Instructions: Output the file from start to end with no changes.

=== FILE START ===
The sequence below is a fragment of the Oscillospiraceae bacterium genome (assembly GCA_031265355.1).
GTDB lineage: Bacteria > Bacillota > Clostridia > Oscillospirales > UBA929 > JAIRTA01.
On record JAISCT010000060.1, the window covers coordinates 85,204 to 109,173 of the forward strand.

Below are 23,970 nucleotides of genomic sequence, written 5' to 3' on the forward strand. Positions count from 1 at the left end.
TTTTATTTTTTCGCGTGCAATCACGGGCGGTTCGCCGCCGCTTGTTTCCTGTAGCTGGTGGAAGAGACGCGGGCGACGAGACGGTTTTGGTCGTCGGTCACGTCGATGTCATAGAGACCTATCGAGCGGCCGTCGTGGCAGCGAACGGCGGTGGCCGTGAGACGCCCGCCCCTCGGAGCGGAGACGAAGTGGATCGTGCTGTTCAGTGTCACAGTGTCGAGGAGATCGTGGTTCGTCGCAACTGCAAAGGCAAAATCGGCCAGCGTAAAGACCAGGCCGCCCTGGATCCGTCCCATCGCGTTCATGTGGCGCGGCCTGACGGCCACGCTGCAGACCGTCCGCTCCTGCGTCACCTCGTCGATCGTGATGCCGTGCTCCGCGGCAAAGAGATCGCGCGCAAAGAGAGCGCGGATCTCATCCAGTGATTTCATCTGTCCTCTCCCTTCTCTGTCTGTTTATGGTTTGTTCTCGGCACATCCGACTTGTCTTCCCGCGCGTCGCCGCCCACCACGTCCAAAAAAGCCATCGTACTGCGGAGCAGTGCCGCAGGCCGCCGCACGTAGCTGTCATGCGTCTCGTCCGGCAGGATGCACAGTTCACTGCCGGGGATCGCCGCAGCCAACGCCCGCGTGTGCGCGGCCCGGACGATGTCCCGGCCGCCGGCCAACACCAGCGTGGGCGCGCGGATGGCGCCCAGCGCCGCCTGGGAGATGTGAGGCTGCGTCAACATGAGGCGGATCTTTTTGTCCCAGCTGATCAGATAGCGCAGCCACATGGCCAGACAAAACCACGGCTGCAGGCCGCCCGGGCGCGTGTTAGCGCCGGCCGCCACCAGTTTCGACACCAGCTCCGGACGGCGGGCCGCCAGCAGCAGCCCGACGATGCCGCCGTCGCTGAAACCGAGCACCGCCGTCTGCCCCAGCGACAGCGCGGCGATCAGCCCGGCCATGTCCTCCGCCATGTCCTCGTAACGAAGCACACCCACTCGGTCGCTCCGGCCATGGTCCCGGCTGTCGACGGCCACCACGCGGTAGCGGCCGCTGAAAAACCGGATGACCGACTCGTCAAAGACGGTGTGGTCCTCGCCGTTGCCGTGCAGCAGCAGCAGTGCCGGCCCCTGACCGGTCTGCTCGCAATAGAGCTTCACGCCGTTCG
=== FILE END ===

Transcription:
The sequence below is a fragment of the Oscillospiraceae bacterium genome (assembly GCA_031265355.1).
GTDB lineage: Bacteria > Bacillota > Clostridia > Oscillospirales > UBA929 > JAIRTA01.
On record JAISCT010000060.1, the window covers coordinates 85,204 to 109,173 of the forward strand.

Below are 23,970 nucleotides of genomic sequence, written 5' to 3' on the forward strand. Positions count from 1 at the left end.
TTTTATTTTTTCGCGTGCAATCACGGGCGGTTCGCCGCCGCTTGTTTCCTGTAGCTGGTGGAAGAGACGCGGGCGACGAGACGGTTTTGGTCGTCGGTCACGTCGATGTCATAGAGACCTATCGAGCGGCCGTCGTGGCAGCGAACGGCGGTGGCCGTGAGACGCCCGCCCCTCGGAGCGGAGACGAAGTGGATCGTGCTGTTCAGTGTCACAGTGTCGAGGAGATCGTGGTTCGTCGCAACTGCAAAGGCAAAATCGGCCAGCGTAAAGACCAGGCCGCCCTGGATCCGTCCCATCGCGTTCATGTGGCGCGGCCTGACGGCCACGCTGCAGACCGTCCGCTCCTGCGTCACCTCGTCGATCGTGATGCCGTGCTCCGCGGCAAAGAGATCGCGCGCAAAGAGAGCGCGGATCTCATCCAGTGATTTCATCTGTCCTCTCCCTTCTCTGTCTGTTTATGGTTTGTTCTCGGCACATCCGACTTGTCTTCCCGCGCGTCGCCGCCCACCACGTCCAAAAAAGCCATCGTACTGCGGAGCAGTGCCGCAGGCCGCCGCACGTAGCTGTCATGCGTCTCGTCCGGCAGGATGCACAGTTCACTGCCGGGGATCGCCGCAGCCAACGCCCGCGTGTGCGCGGCCCGGACGATGTCCCGGCCGCCGGCCAACACCAGCGTGGGCGCGCGGATGGCGCCCAGCGCCGCCTGGGAGATGTGAGGCTGCGTCAACATGAGGCGGATCTTTTTGTCCCAGCTGATCAGATAGCGCAGCCACATGGCCAGACAAAACCACGGCTGCAGGCCGCCCGGGCGCGTGTTAGCGCCGGCCGCCACCAGTTTCGACACCAGCTCCGGACGGCGGGCCGCCAGCAGCAGCCCGACGATGCCGCCGTCGCTGAAACCGAGCACCGCCGTCTGCCCCAGCGACAGCGCGGCGATCAGCCCGGCCATGTCCTCCGCCATGTCCTCGTAACGAAGCACACCCACTCGGTCGCTCCGGCCATGGTCCCGGCTGTCGACGGCCACCACGCGGTAGCGGCCGCTGAAAAACCGGATGACCGACTCGTCAAAGACGGTGTGGTCCTCGCCGTTGCCGTGCAGCAGCAGCAGTGCCGGCCCCTGACCGGTCTGCTCGCAATAGAGCTTCACGCCGTTCG